A person whom she trusted and planned to start business with deceived her and allegedly took all her money and denied her dream. “Now I have lost all I have,” she said with a sob of despair. When she took the case to the police, she was attacked and beaten by groups of individuals who have relations with the person who allegedly deceived her. To make things worse, she was beaten severely that her health condition deteriorated and finally her kidney failed. “Because of the unjust crime committed on me, my entire life has become at risk; I have no money even to get medical treatment.”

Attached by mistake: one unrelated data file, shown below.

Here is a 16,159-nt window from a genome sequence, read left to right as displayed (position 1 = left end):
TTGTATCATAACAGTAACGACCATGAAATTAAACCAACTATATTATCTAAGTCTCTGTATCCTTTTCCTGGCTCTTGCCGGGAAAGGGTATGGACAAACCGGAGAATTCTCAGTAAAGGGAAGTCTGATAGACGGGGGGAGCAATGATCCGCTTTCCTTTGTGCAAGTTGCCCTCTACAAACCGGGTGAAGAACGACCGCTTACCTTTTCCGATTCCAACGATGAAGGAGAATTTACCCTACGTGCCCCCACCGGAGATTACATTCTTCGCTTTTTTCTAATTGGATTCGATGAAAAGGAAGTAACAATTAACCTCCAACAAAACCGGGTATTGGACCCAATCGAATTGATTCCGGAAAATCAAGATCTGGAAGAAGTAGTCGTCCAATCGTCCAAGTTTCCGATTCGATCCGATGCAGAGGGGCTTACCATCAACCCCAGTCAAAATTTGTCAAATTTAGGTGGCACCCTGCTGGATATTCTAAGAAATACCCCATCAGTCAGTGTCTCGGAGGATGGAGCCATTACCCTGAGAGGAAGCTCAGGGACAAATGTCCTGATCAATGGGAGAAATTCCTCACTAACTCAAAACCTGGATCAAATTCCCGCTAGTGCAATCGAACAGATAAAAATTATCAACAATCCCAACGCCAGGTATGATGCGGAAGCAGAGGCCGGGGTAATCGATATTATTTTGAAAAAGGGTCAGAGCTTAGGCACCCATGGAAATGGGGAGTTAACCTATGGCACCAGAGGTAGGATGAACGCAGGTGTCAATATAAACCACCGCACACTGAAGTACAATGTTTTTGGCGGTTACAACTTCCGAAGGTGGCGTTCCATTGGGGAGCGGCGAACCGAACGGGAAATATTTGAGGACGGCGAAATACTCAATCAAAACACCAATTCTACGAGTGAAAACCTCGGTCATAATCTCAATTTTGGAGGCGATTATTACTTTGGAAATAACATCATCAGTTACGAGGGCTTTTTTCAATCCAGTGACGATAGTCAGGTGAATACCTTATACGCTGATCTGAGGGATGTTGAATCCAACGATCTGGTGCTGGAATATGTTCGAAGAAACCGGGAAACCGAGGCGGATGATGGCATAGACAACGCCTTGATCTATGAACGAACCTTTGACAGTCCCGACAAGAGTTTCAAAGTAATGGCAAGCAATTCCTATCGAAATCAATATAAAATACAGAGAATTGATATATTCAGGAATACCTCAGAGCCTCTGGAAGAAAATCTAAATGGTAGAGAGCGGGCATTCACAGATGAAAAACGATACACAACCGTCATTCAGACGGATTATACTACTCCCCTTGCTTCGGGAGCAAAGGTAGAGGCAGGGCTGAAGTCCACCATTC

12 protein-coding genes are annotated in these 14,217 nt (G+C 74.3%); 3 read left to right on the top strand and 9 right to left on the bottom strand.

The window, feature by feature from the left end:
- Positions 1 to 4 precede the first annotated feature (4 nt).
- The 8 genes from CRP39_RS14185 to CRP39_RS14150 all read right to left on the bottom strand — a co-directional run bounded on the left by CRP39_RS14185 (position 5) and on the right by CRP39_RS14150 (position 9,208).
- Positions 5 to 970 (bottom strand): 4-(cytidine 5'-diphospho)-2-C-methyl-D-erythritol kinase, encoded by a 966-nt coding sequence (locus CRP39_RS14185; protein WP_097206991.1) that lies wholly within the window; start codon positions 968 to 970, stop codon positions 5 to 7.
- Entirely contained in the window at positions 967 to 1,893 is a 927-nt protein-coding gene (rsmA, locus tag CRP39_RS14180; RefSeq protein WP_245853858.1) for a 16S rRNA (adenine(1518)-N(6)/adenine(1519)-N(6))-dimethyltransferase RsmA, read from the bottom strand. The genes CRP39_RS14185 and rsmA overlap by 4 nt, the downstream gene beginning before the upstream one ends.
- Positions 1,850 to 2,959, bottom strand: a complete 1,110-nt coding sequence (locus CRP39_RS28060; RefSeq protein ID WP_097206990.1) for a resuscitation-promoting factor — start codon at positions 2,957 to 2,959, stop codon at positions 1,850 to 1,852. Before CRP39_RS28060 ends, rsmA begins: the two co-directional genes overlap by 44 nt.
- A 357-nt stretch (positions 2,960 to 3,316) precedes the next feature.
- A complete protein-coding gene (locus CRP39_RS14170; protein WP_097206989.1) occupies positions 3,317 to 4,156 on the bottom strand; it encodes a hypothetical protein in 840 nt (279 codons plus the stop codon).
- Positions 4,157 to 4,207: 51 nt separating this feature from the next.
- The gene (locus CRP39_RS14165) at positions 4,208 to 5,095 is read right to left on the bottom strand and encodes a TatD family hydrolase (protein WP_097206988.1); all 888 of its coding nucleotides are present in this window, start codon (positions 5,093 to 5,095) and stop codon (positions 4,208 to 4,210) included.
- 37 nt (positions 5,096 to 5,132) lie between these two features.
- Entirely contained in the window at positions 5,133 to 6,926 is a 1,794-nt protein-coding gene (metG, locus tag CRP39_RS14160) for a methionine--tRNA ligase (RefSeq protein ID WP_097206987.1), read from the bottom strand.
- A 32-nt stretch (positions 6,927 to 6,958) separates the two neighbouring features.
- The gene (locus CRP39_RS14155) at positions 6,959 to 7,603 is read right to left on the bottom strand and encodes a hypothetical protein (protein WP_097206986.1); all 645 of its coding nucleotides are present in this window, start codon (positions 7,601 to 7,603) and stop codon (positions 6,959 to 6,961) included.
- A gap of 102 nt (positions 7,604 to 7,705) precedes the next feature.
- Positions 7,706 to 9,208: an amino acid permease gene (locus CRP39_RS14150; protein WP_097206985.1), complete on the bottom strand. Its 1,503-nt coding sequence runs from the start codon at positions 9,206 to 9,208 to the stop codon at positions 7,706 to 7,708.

Even though Hawa’s case is a little bit different, it is not uncommon in Addis to witness returnees, most of whom from Saudi Arabia, shouting loud and crying in the streets after being robbed by criminals. The victims of such inhumane act sometimes involve close relatives, neighbors and friends.
Police officers are also a victim of the rising crime in Addis. A police officer, who wish to be unnamed, in Yeka District recall a time where his colleague were themselves stabbed by robbers while in duty. “We all are in trouble; and concern is rising every day,” he says.